Research and development went into effect almost immediately. Throwing together amateur gear lists and poor man’s budgeting was my mantra. I slowly began telling those closest to me, starting with my brothers and graduating to friends. I was testing the waters for their reception while preparing for the inevitable discussion with my parents. After all they were top of the line advocates for tough love parenting. My mother was in charge of all of us. We played by her rules. To make a long story short, my parents didn’t quite understand. How could they? I hardly understood my fixation as well. For a while I thought maybe it was just an excuse to not grow up. As 2016 went forward I found peace and solace in hiking. I threw outdated gear together from my scouting days into a fantastically terrible 20 year old Walmart brand pack accompanied by a 5 pound mummy bag that took up an estimated 10-15 liters itself. Two of my buddies were dragged along to southern Ohio to Wayne National Forest. I may or may not have lied to one of them about the length of our 28 mile overnighter (sorry Wilson, not really though). Two weekends later, without Wilson’s company, my buddy and I upped the ante and did a 36 mile overnighter in Eastern PA.
The desire to thru-hike increased dramatically. As 2016 turned to 2017 my relationship with my mother worsened. To put it lightly, we didn’t get along. She wanted me to have a serious job and I wanted her to understand that wasn’t going to happen yet. Outside of the discord she was still my mother and I still needed her in my life. One particular day I asked what any child might ask of their mother; the old cliché itself, to fix the button on their pants. She did without question. When I went to get my newly fixed pants from her we shared a long sought after laugh together at how she mistakenly had sewed the button back on but on the inside of the waistline. We talked for a minute and I eventually left her house pant-less. A week or so later while over the phone she and I shared our common un-pleasantries yet again. Unbeknownst to me at the time, the few days prior to that would be the last time I saw my mother alive.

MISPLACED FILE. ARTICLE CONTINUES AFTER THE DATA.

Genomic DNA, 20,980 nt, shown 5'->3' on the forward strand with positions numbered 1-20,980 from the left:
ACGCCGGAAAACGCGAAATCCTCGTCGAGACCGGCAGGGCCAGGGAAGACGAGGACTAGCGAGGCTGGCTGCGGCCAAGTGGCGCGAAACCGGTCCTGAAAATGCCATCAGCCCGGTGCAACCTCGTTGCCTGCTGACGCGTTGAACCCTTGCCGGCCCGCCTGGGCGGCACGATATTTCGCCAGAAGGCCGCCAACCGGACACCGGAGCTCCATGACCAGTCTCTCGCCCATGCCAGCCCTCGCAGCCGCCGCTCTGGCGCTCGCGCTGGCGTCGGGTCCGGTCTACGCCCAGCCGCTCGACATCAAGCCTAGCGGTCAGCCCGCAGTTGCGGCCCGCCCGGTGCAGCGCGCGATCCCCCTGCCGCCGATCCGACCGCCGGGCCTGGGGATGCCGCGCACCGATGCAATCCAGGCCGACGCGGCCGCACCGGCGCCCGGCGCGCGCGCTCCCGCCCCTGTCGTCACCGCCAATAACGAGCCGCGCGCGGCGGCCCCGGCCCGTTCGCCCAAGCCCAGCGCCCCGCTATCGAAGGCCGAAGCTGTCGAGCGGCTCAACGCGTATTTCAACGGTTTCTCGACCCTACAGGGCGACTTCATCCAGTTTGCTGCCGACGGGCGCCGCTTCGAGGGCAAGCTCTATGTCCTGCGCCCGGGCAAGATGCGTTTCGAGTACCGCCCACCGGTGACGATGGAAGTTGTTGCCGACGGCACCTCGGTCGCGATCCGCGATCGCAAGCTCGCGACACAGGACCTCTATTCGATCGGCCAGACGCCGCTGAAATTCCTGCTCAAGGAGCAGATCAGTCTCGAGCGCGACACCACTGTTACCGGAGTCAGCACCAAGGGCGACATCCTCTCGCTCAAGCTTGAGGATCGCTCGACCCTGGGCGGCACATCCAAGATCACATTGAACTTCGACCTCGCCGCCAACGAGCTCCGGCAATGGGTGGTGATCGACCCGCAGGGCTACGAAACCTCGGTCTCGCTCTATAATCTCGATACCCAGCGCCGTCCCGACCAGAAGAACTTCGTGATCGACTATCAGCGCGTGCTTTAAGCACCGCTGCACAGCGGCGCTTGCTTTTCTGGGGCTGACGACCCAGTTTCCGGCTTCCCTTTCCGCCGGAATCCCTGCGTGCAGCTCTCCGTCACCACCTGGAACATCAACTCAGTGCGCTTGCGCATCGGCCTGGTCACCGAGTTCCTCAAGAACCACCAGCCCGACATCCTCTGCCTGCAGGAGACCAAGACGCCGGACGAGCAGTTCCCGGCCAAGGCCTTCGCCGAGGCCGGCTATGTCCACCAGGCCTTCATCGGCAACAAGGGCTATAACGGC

The Biggest Test of My life
Sparing you the details, my family unexpectedly lost my mother on February 16, 2017. It’s impossible to plan for something like that. She was the one in charge. Everything went through her. Where do we go from here? What the f— do we do now? The unexpected loss of a loved one is something I never thought could happen to me. That’s something that happens to people in movies, the kind of story you simply hear about. After my father went to bed and my brother went home I sat there in silence with my oldest brother. Whether he knows it or not, I respect the hell out of his wisdom. His way to get the truth across to someone, whether they’re ready for it or not is something I’ll always admire. We’re a family of no bull-shitters, through and through. He knew only minute details of my rocky relationship with my mother, but nonetheless he knew. Looking at me, he calmly said: you know you have to do this now.